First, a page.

PUP’s record year for translations: A note from our director

This year PUP is proud to announce a banner year across the board in international rights. Our team reported a 27% increase in translation licensing, including a record deal with the German publisher Klett-Cotta for Angus Deaton’s The Great Escape, negotiated via our representatives at The Fritz Agency. Publisher’s Weekly covered the deal, which started with a bidding war at the Frankfurt Book Festival shortly after Deaton won the 2015 Nobel Prize in Economics. Other exceptional translation deals included those for The Gunpowder Age by Tonio Andrade, The Rise and Fall of American Growth by Robert Gordon, and Phishing for Phools by George Akerlof and Robert Shiller, with economics and science titles particularly well-represented.

Along with a consistently strong market in China, a significant increase in Italian licensing, and our first Mongolian license this year, we’re thrilled to see a 140% increase in translation licensing over a ten year period. This is a testament to the global reach of our outstanding scholarship as well as our partnerships with some of the finest publishers in the world.

Thanks again to our fabulous international rights team, including Kim Williams, Jenny Redhead, and Rebecca Bengoechea.

—Peter Dougherty

International Rights

No Matter How You Say It — It’s Still “On Bullshit” — books in translation for #UPWeek

Peter Dougherty’s consideration of the impact of translations for university presses is available here. One of the best parts of getting our books into translation, is seeing what the foreign publishers do with the cover, title, and design. This poster illustrates a few interpretations of the NY Times best-seller On Bullshit by Harry G. Frankfurt. On Bullshit is one of our success stories. It has been published in more than 25 languages.


Ancient Roman campaign wisdom in Los Angeles Times op-ed by Philip Freeman

Philip Feeman, the translator of our timely new book HOW TO WIN AN ELECTION: An Ancient Guide for Modern Politicans, had his recent op-ed published in the Los Angeles Times yesterday.  Take a look to see which Republican candidate(s) would have done right by Quintus Cicero’s (Marcus’s lesser-known brother) advice.  The “advice” was originally from a letter sent to Marcus when he was in the running for the biggest job in Rome.

News from Frankfurt Book Fair

Frankfurt Book Fair is traditionally a very fruitful and interesting venture for the international rights team at PUP, and this year was no exception. The Fair was buzzing with news of a forthcoming book by Robert Shiller –  a book on how finance could be a force for good – which is a topic that couldn’t be more pressing, whether you’re in Taiwan, Berlin or Sao Paulo. We received several offers for the book throughout the fair from some of our favourite international publishing partners as well as some publishers new to licensing with PUP. Watch this space for news of final deals!

PUP's rights manager pitches books to international publishers

Our popular science titles proved well, popular, with a range of our foreign publishing partners, who were especially interested in Mark Levi’s Why Cats Land on their Feet and Neil A. Downie’s The Ultimate Book of Saturday Science. A sleeper hit at the fair for PUP was the brand new 2,000 year old text from Quintus Tullius Cicero, How to Win an Election, with introduction and notes by Philip Freeman. With elections looming in France, Italy, and Germany this bit of ancient campaign wisdom went down well.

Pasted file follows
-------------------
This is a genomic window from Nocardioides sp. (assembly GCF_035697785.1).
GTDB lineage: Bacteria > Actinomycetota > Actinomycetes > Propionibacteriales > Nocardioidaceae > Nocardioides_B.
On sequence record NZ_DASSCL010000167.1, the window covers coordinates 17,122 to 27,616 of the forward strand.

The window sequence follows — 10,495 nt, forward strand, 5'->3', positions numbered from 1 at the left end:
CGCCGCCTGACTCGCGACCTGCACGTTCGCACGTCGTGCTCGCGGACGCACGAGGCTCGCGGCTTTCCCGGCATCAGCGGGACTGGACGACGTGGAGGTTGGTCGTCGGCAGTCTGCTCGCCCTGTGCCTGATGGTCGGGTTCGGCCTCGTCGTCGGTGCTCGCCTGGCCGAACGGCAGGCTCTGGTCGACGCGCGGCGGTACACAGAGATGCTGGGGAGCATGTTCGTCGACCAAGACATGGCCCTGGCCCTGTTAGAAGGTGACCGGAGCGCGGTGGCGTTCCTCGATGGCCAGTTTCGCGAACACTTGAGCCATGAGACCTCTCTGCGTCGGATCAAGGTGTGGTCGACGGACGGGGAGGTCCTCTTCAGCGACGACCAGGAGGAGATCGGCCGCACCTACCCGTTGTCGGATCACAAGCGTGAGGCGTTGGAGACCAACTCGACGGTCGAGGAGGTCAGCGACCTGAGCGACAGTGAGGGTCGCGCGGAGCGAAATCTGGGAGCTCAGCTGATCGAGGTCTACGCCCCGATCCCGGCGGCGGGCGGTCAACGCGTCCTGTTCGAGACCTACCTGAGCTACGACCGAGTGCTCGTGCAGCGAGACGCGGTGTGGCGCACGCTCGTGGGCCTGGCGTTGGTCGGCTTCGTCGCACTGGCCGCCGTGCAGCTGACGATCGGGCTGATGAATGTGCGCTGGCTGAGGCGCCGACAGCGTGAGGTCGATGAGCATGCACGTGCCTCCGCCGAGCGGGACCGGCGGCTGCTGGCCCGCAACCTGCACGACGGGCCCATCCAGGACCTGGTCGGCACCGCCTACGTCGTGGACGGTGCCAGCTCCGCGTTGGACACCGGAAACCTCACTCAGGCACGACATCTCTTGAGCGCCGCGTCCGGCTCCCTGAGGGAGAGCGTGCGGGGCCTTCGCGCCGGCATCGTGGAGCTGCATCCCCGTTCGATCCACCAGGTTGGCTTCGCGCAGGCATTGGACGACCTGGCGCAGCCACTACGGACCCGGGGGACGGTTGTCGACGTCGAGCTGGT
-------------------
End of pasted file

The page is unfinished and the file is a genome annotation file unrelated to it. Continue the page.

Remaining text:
All in all, it was a very successful fair, with more than 70 appointments over 5 days, and a terrific repose to our strong list for spring 2012.

News from the European office – the translation rights department

It’s been a busy few weeks in the translation rights department here in the European office. We’re in the thick of preparation for Frankfurt Book Fair which will be held from October 12-16 in the eponymous city. As PUP’s new rights manager, this will be my first visit to FBF, but I’ll certainly be kept busy. I have a full schedule of appointments with our team of rights agents as well as publishers and editors from a truly international array of publishing houses: we have almost sixty meetings in total over the course of the fair. For those of you attending the fair, why not visit our stand in hall 8? I’ll be pitching some of the key titles from our forthcoming spring 2012 list (keep an eye on the website for our exciting new titles, which will be The French edition of 'Can Islam be French?'launched soon!) to international publishers considering the books for translation.

So, what else is new in the rights world? We were delighted to see the publication of the French edition of John R. Bowen’s
Can Islam Be French? Pluralism and Pragmatism in a Secularist State published by Steinkis Editions on the shelves at the recent launch of the book – and in very prestigious company too.

We’ve also agreed an interesting selection of translation deals in the last few weeks. Diane Coyle’s The Economics of Enough will be published in Italian translation by Edizione Ambiente in future, and we’ll be keen to see what Daniel Drezner’s Theories of International Politics and Zombies looks like in Japanese translation when it is published by Hakusuisha. The most exciting deal of the last few weeks, however, was for a PUP book first published in the 1950s. George Polya’s How to Solve It: A New Aspect of Mathematical Method has been in print in Japan since the 1950s and has sold over 36,000 copies in Maruzen’s Japanese edition since 2001. We’ve just renewed the deal with Maruzen, and here’s hoping that the book continues as a perennial bestseller for them as well as PUP.

– Kimberley M. Williams, International Rights Manager